Note: Where available, the PDF/Word icon below is provided to view the complete and fully formatted document
 Download Current HansardDownload Current Hansard    View Or Save XMLView/Save XML

Previous Fragment    Next Fragment
Wednesday, 15 August 2012
Page: 8701

Mr BANDT (Melbourne) (13:30): I move Greens amendment (1):

(1)   Schedule 1, item 25, page 10 (after line 8), after section 198AD, insert:

198ADA 12 month limit on transfer to offshore processing country

(1)   The Minister must ensure that a person who is transferred to an offshore processing country under section 198AD is transferred to Australia no later than 12 months after the day on which the person arrived in the offshore processing country.

(2)   Subsection (1) does not apply in relation to a person who is not in the offshore processing country 12 months after the day on which the person arrived in the country.

(3)   Section 198AD does not apply in relation to a person who is transferred to Australia under subsection (1).

The amendment that I have moved would limit the amount of time that someone is able to be held in detention on an island prison, subject to this act, for a period of 12 months. We are in the extraordinary situation where we are being asked to approve legislation that will allow someone who makes their way to Australia by boat to be taken to another country and to be put in what is effectively a prison for an indefinite and unspecified period.

This parliament and this House should not be asked to approve a piece of legislation before we know for how long a refugee is able to be detained under any of the arrangements struck under this new law. We have heard it said that the period for which someone will be detained may be or is intended to be equivalent to the length of time that it would otherwise have taken for their claim to be processed. We have heard the member for Cook, the shadow minister for immigration, say that that could be 10 years. We have heard other people say that, in some instances, because there is no queue in some of these places it could be a lifetime.

Given that we do not know the length of time, this House should take a very strong stand against the indefinite detention of vulnerable refugees. The amendment I have moved will limit the amount of time that someone can spend in detention to 12 months. I would prefer that mandatory detention did not exist; I would prefer that we had a much speedier process for processing people's asylum claims. But I would hope that 12 months represents a reasonable time that all members of this House could agree to as being an acceptable limit. One reason why 12 months is picked is that we know from the mental health experts that, after that time, there is an extraordinarily high risk that people who have been in detention will self-harm or commit suicide. So if we are concerned, as we have been told we are repeatedly over the last few days, about saving lives of refugees then we should save their lives when they are in detention centres as well. We should put a limit of 12 months detention into the legislation. That is not perfect, but it is a compromise that I hope will be acceptable.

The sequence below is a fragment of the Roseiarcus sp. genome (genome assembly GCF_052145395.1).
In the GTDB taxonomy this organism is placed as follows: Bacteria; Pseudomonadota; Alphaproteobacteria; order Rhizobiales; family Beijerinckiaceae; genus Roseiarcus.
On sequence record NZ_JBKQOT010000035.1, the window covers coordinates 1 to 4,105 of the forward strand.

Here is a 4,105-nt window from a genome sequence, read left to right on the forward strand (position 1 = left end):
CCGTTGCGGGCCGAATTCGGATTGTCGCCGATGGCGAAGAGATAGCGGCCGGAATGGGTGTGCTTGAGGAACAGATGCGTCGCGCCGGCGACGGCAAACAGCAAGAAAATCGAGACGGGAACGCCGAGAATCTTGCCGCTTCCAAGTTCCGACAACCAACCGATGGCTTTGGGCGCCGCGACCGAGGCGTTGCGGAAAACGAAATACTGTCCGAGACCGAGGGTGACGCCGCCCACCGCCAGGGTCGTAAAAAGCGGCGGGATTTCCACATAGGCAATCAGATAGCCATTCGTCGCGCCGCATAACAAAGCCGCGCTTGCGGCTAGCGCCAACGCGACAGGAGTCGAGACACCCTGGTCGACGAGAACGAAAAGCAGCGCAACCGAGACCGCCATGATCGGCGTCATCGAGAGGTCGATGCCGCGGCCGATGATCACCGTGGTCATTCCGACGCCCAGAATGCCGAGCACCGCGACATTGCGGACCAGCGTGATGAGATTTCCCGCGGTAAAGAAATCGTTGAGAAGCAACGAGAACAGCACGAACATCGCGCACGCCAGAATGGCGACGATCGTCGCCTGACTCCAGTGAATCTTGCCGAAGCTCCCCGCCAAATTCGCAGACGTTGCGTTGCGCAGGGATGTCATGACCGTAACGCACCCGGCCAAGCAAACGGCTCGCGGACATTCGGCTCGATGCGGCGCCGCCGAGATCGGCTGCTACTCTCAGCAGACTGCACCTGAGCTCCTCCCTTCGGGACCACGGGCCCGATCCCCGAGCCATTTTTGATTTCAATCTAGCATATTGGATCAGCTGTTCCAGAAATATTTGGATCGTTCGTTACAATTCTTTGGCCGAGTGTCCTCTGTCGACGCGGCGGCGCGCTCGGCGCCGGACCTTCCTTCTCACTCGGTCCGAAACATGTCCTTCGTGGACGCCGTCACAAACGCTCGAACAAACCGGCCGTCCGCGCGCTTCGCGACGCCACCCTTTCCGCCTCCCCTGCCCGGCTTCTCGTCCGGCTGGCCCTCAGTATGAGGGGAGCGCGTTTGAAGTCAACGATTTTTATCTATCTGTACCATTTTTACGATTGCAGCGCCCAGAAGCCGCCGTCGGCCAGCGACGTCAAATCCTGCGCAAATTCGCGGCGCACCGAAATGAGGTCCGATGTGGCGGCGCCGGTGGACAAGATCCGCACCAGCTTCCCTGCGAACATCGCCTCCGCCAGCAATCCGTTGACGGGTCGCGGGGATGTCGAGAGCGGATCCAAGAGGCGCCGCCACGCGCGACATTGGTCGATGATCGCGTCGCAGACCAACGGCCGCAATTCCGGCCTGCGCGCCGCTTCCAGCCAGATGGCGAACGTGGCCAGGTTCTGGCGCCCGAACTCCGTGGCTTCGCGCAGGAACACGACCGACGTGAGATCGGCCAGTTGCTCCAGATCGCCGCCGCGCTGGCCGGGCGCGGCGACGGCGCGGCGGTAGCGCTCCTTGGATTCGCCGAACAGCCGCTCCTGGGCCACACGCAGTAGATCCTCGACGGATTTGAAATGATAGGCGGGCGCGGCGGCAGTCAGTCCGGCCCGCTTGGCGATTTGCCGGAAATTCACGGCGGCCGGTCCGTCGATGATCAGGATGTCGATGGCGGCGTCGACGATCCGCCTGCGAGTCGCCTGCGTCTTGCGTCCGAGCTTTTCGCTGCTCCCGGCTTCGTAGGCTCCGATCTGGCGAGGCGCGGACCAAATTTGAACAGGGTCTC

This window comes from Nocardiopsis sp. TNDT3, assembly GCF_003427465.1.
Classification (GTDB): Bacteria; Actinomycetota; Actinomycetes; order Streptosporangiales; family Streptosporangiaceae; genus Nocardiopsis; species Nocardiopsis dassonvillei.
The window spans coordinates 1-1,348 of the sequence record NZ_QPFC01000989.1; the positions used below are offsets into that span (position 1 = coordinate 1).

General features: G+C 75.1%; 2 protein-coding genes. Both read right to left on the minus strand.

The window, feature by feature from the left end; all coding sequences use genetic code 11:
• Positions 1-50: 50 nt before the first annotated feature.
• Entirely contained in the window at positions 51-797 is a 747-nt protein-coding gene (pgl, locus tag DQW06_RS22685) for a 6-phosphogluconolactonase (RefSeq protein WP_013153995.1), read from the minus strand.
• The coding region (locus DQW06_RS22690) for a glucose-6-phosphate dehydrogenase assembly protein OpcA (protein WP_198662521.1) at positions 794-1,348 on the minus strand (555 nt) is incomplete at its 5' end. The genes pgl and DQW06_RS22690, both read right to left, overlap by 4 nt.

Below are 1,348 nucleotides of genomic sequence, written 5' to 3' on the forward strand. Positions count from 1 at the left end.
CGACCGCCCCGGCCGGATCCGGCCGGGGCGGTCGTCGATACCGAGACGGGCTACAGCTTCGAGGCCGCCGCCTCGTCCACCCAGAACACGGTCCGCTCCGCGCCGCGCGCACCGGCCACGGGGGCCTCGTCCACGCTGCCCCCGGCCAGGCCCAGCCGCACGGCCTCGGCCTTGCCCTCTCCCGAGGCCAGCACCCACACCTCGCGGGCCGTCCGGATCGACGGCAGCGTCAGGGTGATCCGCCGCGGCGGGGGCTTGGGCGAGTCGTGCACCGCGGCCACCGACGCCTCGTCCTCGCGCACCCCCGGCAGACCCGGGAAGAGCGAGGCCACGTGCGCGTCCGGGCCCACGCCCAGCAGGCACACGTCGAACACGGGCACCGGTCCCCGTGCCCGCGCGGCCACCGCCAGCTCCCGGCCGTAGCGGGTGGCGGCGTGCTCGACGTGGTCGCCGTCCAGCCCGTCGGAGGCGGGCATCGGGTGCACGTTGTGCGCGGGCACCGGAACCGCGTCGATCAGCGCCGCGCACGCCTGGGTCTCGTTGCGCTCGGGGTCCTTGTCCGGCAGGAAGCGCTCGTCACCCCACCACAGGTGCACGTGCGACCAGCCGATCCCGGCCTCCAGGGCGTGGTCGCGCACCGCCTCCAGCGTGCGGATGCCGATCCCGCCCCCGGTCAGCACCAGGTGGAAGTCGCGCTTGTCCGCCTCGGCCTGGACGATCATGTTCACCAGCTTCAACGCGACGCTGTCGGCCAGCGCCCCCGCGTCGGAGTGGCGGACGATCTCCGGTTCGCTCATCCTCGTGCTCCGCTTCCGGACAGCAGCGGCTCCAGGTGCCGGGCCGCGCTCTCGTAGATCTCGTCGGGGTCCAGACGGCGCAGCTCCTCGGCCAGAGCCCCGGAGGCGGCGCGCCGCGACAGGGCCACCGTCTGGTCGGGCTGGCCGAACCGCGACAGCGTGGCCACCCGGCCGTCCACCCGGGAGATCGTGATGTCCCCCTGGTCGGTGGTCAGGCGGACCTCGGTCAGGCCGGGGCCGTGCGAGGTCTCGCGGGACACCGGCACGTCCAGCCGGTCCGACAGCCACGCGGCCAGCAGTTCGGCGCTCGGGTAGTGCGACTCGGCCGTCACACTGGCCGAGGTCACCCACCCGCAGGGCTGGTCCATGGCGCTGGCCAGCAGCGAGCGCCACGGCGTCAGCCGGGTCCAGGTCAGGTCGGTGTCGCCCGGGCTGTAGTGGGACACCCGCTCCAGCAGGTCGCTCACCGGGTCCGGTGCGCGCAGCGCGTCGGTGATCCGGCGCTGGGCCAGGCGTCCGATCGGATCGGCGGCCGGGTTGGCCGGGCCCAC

I might also take this opportunity in the consideration in detail stage to ask the minister when he will put before the House the documentation required in this legislation regarding the designation of Nauru and Manus Islands and to explain what arrangements have been reached with Nauru about the number of refugees who will be detained there, and the length of time and the conditions under which they will be detained. I also ask the minister for an indication as to when the other elements of the expert panel's proposal will in fact be implemented. It may not be clear to members of the community, but the proposed safeguards that are spoken about in the Houston report do not form part of this legislation; they form part of an instrument that is meant to be tabled before this parliament. We are told that work will commence as early as this Friday and we are told that people will be moved to these camps, potentially in tents and other temporary structures, as a matter of urgency. Given that that will happen immediately, the parliament is entitled to know before passage of this legislation what the conditions are of the agreements that have been reached and when we will see the disallowable instrument.